To outsiders it may look like we're dancing, but really we're practicing our fighting so we don't forget what it is… Art under oppression can find a way to thrive. So if we talk about our film industry in a major sense, then I am sure in the long term it will find a way.

Without access to state money, how do you raise funds for your projects?

When I couldn’t get government money, I was going the independent route, applying to local, private Kazakhstani foundations. I didn’t manage to attract funds, so I moved on to international organizations. But they cannot give me the money to fully finance the project. It's against their policies. In short, I have to fund my own films piece by piece.

I'd still prefer working with local money, because it would save time. I'd rather deal with one deadline per year. Then I’d know exactly my schedule and budget and I could build upon that! I could then look for international funds to cover the rest.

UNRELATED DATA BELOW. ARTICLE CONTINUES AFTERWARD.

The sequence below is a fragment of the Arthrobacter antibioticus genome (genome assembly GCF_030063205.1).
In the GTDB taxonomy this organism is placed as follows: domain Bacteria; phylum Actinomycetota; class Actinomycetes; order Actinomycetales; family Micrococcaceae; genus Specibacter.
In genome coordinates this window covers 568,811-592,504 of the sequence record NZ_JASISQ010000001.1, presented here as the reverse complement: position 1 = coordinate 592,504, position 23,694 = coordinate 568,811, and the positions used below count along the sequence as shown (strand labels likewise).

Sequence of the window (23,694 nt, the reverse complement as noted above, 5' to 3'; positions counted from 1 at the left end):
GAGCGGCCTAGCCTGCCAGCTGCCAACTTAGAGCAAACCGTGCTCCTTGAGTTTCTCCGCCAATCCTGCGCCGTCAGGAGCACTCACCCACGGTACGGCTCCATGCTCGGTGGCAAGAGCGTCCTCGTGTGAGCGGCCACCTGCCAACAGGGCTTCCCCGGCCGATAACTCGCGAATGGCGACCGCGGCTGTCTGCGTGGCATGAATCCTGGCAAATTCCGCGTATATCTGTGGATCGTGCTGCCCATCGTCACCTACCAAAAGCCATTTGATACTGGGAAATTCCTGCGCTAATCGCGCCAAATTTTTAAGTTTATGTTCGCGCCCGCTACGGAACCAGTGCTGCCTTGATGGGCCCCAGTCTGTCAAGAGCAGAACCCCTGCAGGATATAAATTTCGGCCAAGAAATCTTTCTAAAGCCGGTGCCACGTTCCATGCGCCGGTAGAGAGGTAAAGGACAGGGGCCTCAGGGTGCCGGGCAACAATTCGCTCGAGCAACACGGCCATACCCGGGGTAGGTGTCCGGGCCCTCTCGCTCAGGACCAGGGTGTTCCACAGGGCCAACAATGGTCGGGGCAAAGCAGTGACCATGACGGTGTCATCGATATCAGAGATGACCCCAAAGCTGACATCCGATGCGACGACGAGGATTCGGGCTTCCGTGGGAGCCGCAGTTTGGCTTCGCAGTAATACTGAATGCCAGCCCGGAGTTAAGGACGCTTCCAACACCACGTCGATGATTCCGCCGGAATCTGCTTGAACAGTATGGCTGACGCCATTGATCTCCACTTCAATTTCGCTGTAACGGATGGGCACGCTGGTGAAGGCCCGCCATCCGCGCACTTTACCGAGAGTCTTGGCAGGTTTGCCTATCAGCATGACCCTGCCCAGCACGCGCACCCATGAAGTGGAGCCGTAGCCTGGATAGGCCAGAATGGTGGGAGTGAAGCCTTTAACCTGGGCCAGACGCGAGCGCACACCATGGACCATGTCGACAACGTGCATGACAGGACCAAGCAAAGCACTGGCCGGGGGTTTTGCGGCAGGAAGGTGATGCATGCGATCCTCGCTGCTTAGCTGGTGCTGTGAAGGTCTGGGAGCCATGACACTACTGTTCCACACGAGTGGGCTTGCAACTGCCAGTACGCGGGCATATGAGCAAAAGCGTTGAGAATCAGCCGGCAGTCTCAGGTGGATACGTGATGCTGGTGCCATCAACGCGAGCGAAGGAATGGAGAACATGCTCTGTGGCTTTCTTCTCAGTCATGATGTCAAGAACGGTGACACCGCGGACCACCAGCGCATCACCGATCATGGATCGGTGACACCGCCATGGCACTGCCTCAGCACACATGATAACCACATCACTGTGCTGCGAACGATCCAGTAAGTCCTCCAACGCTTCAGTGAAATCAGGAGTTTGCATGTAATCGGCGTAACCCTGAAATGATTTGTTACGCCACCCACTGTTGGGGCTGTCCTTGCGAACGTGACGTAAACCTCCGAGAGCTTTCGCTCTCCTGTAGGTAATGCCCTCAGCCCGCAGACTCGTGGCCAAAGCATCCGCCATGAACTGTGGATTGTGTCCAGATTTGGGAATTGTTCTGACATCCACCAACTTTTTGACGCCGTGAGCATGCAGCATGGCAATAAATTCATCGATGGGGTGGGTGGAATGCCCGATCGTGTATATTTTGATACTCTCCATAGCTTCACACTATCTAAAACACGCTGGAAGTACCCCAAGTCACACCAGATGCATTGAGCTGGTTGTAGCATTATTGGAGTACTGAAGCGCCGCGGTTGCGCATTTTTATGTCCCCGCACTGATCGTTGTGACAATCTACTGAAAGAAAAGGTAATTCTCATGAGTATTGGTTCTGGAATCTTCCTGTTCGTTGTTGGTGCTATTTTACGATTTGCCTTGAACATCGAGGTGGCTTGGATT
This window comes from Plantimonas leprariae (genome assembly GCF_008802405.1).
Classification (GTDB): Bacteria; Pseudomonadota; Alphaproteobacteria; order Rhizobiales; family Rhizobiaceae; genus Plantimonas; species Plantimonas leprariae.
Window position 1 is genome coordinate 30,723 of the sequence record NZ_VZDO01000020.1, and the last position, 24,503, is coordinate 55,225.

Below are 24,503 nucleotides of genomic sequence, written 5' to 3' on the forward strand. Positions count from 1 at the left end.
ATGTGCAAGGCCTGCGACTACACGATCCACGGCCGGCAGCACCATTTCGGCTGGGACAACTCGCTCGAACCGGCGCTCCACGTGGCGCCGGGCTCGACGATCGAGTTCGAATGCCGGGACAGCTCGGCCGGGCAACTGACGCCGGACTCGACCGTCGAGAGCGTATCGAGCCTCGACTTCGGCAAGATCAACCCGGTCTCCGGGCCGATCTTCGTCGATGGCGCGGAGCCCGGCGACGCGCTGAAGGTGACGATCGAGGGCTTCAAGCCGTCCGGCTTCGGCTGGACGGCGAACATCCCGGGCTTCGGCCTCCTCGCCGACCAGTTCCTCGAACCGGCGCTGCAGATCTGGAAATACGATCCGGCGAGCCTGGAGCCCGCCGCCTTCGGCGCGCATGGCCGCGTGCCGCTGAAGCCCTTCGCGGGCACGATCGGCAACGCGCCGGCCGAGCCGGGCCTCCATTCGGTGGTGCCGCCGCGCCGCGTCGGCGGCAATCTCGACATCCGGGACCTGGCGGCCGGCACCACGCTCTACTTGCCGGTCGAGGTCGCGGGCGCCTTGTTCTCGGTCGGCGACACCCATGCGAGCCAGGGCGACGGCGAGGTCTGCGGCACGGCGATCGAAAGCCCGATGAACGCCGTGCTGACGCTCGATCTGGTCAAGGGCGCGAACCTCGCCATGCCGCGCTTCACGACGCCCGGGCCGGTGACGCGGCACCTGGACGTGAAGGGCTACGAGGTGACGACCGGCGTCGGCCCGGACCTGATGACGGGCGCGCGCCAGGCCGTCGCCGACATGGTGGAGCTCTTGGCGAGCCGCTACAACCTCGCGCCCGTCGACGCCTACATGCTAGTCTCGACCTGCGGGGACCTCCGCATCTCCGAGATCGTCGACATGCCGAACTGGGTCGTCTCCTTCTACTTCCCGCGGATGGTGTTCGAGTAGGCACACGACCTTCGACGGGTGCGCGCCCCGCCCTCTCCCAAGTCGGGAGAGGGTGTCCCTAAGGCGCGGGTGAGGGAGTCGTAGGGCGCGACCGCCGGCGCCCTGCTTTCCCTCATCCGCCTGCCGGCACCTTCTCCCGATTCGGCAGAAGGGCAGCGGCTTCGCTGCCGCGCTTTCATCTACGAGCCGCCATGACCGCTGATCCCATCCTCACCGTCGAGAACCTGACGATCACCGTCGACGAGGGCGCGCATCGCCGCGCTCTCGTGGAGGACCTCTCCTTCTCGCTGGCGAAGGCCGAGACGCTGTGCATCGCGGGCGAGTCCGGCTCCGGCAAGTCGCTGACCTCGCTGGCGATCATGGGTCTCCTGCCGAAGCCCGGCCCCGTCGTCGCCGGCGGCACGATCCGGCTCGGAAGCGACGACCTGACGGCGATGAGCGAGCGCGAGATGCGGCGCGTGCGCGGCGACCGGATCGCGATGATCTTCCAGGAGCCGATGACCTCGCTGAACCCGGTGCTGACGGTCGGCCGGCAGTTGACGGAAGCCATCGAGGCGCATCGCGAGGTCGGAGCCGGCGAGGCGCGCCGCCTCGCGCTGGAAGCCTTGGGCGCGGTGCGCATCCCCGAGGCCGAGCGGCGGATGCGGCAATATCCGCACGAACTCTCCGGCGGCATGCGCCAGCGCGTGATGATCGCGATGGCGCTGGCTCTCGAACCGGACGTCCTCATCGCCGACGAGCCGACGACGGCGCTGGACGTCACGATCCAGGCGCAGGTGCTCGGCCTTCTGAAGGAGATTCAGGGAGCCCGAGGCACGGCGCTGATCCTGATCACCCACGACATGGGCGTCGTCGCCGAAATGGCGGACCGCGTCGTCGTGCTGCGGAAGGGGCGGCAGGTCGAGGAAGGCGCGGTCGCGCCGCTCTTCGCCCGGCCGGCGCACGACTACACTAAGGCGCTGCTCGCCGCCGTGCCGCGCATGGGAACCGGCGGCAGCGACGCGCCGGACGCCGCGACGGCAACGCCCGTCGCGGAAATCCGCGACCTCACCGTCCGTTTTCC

Traditionally, however, the Kazakhstani government retains all the rights from international co-productions. In the global film industry, this is crazy nonsense. It should work like this: One party brings 30%, another party brings 40%, and someone else brings the remainder.

Right now, we essentially cannot combine international and local money, otherwise the project will be stalled. The rules are unworkable. That’s why I'm forced to go straight to the international level, which offers support without any censorship or special requests.

But this way, because of foreign funding, the audience can say the topic was pushed from abroad.

Exactly! I'd be happier to produce with only Kazakhstani ownership. But we are not going to see the changes my fellow artists and I wish for within a year, or two or three. Should each of us put everything on the line for these changes? No. It’s just not something any one person can do, I think. If we want to change the system for the benefit of the creators, we have to be united too.

At the beginning of 2022, I started working with producer Yulia Kim, we were both angry at new industry rules. We shared both a common frustration and a commitment to making art. I try to always let other peers have a look at my new projects. When we get together, we have so many channels to communicate and seek support. I'm glad that I have this gang.